Own of piece of literary history from Norman Mailer’s Brooklyn home.
Norman Mailer’s fabulous Brooklyn Heights apartment is on the market at a cool $2.5 million, but if that’s too rich for you, cheer up: The contents will go on sale once the children have picked over them. Best of all, it’s a buyer’s market for memorobilia.
I use the word “fabulous,” not merely to connote “grand” or “extravagant,” but in its most literal sense. As The New York Times reports, Mailer remodeled the top-floor walk-up four decades ago to “resemble a jungle gym at sea.”
“The roof was raised and modeled after a crow’s nest on a ship, with a series of slender ladders leading up two flights, with landings and small rooms, resembling tiny galleys, on each level,” writes Times reporter Marc Santora.
The reason: Mailer, always deeply sensitive to matters of masculinity, felt a necessity to challenge his fear of heights. When Mailer was young, a hammock hung from the rafters, a trapeze from the ceiling, while a rope ladder provided “a more adventurous way to scale the apartment.”
“He had a vertigo problem,” son Michael, a 47-year-old film producer. “So this was designed partially to conquer that fear.
Michael has lived in the apartment since the death of his mother, Norris Church Mailer, last year. She was Mailer’s sixth and last wife. Mailer died in 2007.
Michael would prefer to stay there, renting from his siblings — but with nine surviving children, he says, a sale is the fairest way to distribute the assets.
Needless to say, the house contains an enormous weight of history. Mailer, of course, was one of the most important novelists, journalists and nonfiction writers in the post-World War II era, a time when a writer could still be at the heart of American culture. He knew everyone in literature, sports and politics, and even ran for mayor of New York in 1969.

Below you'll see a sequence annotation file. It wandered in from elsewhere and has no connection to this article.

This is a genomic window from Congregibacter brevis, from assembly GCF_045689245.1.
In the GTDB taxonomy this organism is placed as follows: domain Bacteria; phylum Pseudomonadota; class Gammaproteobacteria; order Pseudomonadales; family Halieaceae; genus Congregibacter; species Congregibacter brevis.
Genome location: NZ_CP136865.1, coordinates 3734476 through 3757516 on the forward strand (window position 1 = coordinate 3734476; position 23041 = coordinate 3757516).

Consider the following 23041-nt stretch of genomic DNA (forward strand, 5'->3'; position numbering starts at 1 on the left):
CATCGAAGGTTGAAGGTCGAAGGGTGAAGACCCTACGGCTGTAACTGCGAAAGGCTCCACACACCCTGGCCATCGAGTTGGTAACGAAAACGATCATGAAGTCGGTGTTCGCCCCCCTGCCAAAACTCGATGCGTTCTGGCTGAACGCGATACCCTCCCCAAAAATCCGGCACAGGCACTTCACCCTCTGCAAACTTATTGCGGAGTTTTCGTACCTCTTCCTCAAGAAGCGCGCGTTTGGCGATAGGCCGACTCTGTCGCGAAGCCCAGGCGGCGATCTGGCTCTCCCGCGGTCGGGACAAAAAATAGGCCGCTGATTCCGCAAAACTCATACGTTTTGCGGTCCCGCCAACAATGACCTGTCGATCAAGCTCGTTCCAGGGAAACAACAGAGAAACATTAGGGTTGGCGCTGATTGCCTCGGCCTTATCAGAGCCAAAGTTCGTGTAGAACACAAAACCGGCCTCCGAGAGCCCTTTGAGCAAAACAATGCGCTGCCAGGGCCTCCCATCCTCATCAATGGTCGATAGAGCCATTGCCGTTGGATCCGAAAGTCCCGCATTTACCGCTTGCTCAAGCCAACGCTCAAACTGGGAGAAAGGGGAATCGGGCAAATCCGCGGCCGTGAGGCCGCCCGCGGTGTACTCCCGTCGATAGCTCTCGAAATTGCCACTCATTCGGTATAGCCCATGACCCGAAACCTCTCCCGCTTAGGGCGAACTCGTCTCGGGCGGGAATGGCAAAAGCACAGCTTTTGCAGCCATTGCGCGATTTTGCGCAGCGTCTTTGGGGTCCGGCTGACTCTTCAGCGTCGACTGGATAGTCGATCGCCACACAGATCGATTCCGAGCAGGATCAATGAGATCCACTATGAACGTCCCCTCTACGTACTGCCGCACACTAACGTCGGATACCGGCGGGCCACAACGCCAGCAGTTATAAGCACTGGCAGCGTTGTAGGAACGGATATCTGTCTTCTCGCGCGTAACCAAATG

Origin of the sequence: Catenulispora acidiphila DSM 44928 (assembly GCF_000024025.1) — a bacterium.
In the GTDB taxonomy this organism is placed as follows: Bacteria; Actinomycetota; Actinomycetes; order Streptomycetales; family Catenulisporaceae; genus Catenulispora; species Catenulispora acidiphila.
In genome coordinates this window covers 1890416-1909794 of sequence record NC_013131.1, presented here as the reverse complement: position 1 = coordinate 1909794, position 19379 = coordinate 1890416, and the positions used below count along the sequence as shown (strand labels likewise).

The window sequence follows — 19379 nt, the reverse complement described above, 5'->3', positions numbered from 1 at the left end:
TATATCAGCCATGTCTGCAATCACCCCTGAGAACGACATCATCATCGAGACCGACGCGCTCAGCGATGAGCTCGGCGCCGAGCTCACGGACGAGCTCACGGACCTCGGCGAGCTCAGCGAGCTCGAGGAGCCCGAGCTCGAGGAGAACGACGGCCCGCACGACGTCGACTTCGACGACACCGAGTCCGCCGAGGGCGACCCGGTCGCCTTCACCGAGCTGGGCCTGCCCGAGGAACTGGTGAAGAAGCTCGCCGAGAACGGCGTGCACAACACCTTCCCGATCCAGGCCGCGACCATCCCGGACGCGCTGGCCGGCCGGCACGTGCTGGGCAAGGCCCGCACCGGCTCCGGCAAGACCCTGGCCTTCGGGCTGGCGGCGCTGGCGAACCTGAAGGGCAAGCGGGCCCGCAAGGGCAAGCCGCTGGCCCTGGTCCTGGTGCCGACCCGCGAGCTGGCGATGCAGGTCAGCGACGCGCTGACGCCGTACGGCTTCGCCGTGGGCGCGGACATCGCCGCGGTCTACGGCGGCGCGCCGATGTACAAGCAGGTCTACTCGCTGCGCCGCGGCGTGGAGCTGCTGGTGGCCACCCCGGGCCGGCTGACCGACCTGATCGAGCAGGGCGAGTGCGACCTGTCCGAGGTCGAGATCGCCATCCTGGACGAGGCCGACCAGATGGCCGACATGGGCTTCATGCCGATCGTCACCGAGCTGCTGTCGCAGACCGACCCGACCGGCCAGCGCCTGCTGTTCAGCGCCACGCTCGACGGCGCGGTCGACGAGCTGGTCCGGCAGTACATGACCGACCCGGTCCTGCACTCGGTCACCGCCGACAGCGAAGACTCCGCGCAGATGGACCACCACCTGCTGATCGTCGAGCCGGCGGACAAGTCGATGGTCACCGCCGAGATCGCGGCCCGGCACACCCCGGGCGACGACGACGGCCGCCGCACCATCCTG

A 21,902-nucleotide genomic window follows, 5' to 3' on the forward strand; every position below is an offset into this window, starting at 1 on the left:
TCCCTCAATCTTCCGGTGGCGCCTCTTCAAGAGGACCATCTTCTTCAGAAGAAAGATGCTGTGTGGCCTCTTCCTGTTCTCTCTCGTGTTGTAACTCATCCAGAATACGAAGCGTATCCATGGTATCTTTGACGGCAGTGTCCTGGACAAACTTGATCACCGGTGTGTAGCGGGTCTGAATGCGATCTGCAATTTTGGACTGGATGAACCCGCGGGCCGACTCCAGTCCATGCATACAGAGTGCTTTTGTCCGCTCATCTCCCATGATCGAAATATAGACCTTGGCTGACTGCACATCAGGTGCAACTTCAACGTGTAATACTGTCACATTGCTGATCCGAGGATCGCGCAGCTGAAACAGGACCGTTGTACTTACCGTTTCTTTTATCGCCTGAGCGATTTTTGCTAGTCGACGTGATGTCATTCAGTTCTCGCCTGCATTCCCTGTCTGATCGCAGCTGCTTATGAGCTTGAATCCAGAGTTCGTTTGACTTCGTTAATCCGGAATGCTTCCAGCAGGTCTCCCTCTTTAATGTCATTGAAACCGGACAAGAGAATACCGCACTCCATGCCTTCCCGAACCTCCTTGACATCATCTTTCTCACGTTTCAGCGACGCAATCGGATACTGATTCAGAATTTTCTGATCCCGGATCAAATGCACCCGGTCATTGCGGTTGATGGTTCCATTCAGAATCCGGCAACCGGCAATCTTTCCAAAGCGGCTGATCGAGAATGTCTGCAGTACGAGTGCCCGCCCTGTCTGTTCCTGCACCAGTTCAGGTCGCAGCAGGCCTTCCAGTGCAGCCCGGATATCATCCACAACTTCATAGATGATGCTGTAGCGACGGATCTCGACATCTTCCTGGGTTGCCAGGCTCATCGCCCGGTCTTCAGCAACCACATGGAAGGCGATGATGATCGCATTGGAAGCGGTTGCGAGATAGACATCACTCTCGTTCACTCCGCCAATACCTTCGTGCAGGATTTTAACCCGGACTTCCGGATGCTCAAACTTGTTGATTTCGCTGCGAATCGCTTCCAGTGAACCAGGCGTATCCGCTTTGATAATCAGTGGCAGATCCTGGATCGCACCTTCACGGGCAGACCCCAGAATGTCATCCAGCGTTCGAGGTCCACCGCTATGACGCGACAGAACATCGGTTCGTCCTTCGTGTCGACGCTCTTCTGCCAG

Mailer wrote his Pulitzer Prize-winning “nonfiction novel” The Executioner’s Song in the apartment.
“It was a great party pad,” says Matthew Mailer, a 37-year-old screenwriter.
The guest list at one 1970s party, Michael recalls, included John Lennon, Bob Dylan and Hunter S. Thompson. In the morning Thompson was passed out in the hammock.
You can see photos of the apartment at the Huffington Post. An impressive dwelling it is, too, spacious, dramatic, packed with bookshelves and featuring an awesome view of Manhattan. I’m a little surprised by the living room in photo 2, stuffed with oversized furniture like a Victorian drawing room. But the rest of the space looks as modern as you please. The nautical touches are most visible in the latter photos.
It seems a shame this home should pass into private hands and closed, its contents dispersed to collectors. Maybe some philanthropist will step forward to open it to the public as a literary landmark. Not holding my breath.
If not, then Mailer’s library — minus the signed first editions — will go on sale, along with anything else not reserved by the children. Susan Mailer, the author’s oldest child, has already claimed the writing desk.
Other artifacts, according to the Brooklyn Paper, include a 1960s-era juke box, African masks, an a button from Mailer’s 1969 campaign to become mayor of New York.
But the Brooklyn Paper turns to antiques dealer Rachel Leibowicz, who suggests the family has chosen to sell during a down market. At the moment, she says, everyone is selling, no one is buying.
“If you’re famous enough, part of the value is that alone,” Leibowicz said. “But I’m not sure how many young folks know about Mailer. I remember ‘Armies of the Night’ when I was in college — but that was a long time ago.”
So if you’re a Mailer fanatic, you may be able to get some tchotchke actually handled by your hero at a bargain price.